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Monday, August 07, 2017

We've got the low wage growth we sought

It's better sometimes when we don't get to touch our dreams.

The incoming Coalition government wanted low wage growth, badly.

Within weeks of taking office in 2013 employment minister Eric Abetz upbraided "weak-kneed employers" whom he said were unable to "just say no".

They were all for the carrot, but saw no role for the stick.

He led by example, abolishing the Commonwealth guidelines for cleaners employed in places such as Parliament House. It meant that when their contracts expired the workers who cleaned his office would get just $17.49 an hour (the minimum wage) instead of the $22.02 they had previously been guaranteed; an absolute pay cut of 20 per cent.

He offered defence force staff just 1.5 per cent a year, less than inflation and the least in living memory. He said he expected other public servants to get the same or less. He offered staff in his own department just 0.5 per cent, along with cuts in conditions. Several agencies offered nothing – pay rises of zero per cent – with government endorsement.

The worst thing about his call to arms was the timing. Wage growth was in free-fall. A year earlier it had been 4.3 per cent. When he spoke, it was below inflation at 2.5 per cent, it's now below inflation at 1.9 per cent.

The previous Coalition government, led by John Howard, had done much of the work for him. Its WorkChoices legislation made it harder for unions to win pay rises. With employees in many workplaces forced to negotiate individually, employers with the power to hire and fire had the upper hand.

It didn't matter much while the economy was booming. Employers desperate to find staff willingly bid up rates. But when things turned down, the upper hand became decisive.

By then much of the WorkChoices infrastructure had been stripped away, but so too had much of the union infrastructure. Membership fell further. In 1996, when Howard took office, 31 per cent of the Australian workforce was represented by a union. The latest figure is 15 per cent.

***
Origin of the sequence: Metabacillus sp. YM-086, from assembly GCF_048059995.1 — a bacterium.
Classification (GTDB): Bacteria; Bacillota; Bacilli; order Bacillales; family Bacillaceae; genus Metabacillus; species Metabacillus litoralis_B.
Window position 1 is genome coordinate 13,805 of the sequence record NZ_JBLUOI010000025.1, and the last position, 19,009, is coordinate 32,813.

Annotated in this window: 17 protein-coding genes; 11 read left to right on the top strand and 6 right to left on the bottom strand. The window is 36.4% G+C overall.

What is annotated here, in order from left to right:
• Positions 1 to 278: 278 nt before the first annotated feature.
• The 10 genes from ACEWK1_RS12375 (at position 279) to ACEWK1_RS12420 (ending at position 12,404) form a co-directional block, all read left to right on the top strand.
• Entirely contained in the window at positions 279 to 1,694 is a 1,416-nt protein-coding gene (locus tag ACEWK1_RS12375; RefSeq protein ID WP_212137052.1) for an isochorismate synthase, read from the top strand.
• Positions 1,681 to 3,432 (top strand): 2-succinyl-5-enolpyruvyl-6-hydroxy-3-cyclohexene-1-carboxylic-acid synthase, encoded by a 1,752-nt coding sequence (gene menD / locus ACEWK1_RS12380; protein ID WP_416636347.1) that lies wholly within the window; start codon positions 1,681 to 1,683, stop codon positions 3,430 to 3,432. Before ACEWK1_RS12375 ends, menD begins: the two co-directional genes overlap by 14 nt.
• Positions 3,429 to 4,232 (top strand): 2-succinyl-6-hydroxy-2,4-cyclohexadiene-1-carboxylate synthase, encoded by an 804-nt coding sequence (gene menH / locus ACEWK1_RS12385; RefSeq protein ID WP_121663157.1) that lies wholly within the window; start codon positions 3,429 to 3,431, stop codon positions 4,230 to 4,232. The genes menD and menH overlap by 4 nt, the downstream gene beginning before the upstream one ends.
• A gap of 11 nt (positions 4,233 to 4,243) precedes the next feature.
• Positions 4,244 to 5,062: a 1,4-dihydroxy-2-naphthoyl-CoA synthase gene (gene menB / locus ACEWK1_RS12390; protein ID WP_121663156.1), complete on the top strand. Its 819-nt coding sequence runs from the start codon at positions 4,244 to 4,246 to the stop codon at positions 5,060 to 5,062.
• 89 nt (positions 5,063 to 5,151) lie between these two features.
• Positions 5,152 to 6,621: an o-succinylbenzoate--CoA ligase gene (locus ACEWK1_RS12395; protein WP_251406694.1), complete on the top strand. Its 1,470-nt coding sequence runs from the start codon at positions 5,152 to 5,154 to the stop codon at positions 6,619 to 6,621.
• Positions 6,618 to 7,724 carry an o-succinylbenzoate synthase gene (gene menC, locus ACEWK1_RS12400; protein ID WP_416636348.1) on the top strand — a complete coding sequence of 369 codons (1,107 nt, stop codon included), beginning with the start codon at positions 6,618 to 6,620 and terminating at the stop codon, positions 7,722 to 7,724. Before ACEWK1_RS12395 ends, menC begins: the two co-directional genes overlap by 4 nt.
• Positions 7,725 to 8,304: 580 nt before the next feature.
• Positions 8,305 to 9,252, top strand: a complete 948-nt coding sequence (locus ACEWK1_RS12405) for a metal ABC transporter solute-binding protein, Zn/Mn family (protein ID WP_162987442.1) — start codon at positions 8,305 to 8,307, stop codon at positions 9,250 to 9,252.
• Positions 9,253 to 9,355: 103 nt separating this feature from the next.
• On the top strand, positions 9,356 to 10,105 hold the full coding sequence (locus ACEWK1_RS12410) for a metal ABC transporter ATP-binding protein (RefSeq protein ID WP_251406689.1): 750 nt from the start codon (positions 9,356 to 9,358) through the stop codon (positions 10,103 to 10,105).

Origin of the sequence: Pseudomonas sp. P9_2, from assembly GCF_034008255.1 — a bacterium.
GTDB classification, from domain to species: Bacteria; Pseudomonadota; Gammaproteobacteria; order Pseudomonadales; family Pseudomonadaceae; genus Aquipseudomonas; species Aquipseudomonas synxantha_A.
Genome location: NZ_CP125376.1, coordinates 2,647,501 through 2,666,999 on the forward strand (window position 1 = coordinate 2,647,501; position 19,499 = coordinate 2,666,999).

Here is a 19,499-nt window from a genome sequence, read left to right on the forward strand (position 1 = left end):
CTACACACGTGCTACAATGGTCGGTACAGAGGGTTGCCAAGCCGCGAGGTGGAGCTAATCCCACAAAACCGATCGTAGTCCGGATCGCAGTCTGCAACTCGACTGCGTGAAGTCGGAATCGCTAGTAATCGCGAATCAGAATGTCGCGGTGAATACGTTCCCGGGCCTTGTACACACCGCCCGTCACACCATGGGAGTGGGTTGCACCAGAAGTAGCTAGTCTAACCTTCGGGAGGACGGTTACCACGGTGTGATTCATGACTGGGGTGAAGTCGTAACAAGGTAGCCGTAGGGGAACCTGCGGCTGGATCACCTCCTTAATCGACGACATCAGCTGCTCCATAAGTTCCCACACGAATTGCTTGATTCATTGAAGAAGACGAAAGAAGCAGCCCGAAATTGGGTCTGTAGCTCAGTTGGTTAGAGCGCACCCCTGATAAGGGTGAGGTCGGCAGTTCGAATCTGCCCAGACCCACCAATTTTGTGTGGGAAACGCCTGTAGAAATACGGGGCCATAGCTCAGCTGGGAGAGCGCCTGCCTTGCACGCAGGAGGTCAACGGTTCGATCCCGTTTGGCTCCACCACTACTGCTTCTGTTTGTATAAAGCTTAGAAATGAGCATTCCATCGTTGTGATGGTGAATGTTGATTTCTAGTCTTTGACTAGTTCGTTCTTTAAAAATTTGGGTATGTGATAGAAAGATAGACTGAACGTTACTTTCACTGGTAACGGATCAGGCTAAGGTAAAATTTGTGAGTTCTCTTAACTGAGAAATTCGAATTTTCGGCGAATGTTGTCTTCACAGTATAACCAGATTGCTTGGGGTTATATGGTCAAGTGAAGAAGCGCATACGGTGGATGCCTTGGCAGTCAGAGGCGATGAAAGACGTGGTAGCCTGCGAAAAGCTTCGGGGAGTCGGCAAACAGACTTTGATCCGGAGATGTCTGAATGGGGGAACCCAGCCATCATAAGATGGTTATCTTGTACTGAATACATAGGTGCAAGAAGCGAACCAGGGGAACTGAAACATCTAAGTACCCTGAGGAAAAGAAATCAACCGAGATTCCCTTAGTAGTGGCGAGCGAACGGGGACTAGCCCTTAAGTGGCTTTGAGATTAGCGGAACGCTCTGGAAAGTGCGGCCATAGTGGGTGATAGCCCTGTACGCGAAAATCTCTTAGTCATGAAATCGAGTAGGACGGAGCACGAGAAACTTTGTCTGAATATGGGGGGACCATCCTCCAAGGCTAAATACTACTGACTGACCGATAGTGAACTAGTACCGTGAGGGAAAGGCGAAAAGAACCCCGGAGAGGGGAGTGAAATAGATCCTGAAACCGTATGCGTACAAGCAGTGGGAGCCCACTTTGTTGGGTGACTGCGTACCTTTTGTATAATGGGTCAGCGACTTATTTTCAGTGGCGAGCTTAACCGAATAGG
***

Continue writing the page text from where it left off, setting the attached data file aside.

Another of his changes made it hard for unions to exercise power even when they found a seat at the table. Shortly after becoming prime minister he introduced the Temporary Work Skilled Subclass 457 visa, otherwise known as the 457.

Employers facing shortages could take in an unlimited number of skilled workers from overseas. They'd have to be paid Australian wages, but the ability of employers to get them in rather than bid up Australian wages left unions with little to bargain with.

Even without 457s, Australians were facing competition from overseas.

The boom in Chinese manufacturing which took off under Howard made Australian prices uncompetitive. The higher dollar, pushed up by China's demand for Australian raw materials, made Australian manufacturers even less competitive.

White-collar work, including answering phones and providing legal and accountancy advice, can be done more cheaply overseas. Technology is also making traditional workers expendable. Uber drivers do what taxi drivers did for half the price. Self-driving taxis and trucks will do it for even less.

It isn't all bad. Low wage growth appears to have helped Australian businesses keep workers on during the global financial crisis. It has meant the government has spent less than it expected on wages and wage-linked pensions, as well as getting less than it expected from bracket creep.

But it gives the people on those slowly-growing wages a sense that they need to be careful. We are saving far more than we used to, and switching jobs less often. We're battening down the hatches, hanging on, in the hope that something picks up.

In The Age and Sydney Morning Herald